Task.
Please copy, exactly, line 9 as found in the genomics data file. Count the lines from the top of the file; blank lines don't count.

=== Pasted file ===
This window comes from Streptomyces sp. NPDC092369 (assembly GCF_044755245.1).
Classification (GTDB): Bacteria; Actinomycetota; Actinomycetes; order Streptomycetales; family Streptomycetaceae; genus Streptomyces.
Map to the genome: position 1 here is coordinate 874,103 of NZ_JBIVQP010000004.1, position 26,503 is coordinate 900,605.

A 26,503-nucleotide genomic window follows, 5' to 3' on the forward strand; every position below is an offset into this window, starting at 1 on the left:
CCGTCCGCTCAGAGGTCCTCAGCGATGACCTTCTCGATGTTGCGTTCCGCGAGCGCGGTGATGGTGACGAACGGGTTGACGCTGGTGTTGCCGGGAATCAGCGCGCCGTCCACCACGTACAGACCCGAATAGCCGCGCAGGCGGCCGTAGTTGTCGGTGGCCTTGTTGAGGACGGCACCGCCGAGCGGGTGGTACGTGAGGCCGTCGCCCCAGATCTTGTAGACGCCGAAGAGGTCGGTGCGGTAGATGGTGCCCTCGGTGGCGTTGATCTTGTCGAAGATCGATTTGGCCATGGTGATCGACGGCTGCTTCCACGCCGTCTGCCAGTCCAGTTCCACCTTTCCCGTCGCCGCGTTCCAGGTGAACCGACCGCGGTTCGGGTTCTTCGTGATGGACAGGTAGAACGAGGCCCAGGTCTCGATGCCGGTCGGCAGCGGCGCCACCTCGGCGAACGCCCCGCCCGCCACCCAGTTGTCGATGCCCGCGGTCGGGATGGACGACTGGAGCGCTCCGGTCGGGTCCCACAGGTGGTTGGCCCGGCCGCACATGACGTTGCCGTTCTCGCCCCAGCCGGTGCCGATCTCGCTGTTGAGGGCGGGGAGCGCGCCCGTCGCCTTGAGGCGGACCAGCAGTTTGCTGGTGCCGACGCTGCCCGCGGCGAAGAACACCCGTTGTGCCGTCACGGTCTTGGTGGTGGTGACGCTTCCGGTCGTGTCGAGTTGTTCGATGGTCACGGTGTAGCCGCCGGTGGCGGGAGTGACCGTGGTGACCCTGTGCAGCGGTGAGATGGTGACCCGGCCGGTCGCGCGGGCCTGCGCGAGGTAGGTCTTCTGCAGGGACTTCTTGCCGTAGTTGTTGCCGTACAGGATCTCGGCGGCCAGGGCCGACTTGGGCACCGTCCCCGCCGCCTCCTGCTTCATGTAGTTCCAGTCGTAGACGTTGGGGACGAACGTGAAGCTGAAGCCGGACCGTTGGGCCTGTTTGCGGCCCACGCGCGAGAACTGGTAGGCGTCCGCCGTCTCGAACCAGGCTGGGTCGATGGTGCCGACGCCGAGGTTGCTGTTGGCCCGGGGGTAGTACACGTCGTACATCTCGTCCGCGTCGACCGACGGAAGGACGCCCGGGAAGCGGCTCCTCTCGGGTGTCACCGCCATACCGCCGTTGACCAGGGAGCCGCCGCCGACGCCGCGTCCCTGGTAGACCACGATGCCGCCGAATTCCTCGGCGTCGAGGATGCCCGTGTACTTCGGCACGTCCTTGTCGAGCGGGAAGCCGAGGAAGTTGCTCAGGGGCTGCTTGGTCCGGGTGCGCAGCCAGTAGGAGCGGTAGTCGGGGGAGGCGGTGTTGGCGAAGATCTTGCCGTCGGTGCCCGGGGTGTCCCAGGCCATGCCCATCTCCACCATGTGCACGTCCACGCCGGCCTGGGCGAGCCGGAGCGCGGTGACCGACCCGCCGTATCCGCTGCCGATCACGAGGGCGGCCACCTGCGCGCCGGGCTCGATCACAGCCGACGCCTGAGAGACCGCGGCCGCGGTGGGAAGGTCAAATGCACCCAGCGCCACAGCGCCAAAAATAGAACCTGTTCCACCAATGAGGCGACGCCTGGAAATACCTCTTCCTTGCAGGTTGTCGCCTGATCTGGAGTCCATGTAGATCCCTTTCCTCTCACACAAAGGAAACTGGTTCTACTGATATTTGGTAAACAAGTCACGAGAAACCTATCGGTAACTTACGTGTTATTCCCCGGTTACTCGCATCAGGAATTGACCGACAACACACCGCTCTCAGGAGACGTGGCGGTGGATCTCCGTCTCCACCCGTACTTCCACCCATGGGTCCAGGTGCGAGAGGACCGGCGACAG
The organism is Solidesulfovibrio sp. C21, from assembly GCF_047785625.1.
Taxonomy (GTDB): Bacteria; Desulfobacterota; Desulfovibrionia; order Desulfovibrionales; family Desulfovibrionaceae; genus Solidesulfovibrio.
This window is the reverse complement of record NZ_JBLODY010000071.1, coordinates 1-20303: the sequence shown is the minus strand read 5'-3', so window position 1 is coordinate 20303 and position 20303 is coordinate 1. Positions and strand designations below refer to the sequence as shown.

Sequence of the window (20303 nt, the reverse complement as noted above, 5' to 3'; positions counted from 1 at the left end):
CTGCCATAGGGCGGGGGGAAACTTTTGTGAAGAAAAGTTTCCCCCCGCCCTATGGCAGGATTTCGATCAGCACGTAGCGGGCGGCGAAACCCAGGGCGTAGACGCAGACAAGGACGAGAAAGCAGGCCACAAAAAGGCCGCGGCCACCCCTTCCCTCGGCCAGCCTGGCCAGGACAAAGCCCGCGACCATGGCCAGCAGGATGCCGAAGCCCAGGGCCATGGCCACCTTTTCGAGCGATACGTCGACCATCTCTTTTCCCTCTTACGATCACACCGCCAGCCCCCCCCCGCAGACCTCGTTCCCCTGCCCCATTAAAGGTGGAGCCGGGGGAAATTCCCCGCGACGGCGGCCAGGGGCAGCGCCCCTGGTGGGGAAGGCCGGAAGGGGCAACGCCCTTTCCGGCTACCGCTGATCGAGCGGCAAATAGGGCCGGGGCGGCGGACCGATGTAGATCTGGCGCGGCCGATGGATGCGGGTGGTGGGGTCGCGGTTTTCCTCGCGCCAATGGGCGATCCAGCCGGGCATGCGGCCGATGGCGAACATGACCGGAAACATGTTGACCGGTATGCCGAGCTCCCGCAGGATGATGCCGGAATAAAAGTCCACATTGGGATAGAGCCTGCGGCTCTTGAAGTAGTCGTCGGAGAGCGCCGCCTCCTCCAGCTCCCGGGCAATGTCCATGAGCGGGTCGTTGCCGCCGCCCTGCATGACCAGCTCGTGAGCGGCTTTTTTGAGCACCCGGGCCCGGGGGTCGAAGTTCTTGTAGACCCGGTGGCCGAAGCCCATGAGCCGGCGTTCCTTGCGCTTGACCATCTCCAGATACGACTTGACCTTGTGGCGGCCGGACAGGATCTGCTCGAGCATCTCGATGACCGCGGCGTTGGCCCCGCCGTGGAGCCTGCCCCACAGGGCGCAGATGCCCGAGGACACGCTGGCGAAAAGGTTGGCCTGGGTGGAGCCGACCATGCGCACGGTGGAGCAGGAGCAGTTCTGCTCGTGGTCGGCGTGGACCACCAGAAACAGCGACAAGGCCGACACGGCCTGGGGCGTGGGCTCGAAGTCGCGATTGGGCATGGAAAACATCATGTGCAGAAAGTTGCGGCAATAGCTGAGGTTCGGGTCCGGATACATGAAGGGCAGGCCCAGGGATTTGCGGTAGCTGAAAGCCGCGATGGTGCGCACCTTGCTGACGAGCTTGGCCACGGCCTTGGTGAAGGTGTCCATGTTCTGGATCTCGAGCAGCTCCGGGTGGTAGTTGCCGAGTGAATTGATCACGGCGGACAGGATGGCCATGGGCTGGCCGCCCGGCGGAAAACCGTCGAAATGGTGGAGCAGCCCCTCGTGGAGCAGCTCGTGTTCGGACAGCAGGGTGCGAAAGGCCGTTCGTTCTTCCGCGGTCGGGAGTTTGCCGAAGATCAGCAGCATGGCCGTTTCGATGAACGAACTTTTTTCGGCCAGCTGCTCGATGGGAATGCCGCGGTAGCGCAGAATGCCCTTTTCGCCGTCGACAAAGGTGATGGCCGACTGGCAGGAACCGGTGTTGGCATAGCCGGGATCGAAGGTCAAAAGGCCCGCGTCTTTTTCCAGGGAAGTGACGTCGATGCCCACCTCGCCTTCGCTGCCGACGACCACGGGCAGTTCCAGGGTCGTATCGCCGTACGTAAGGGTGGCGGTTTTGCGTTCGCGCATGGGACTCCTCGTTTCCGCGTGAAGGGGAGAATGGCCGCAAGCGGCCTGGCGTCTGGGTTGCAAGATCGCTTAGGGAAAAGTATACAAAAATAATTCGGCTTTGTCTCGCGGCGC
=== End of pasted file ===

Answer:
Sequence of the window (20303 nt, the reverse complement as noted above, 5' to 3'; positions counted from 1 at the left end):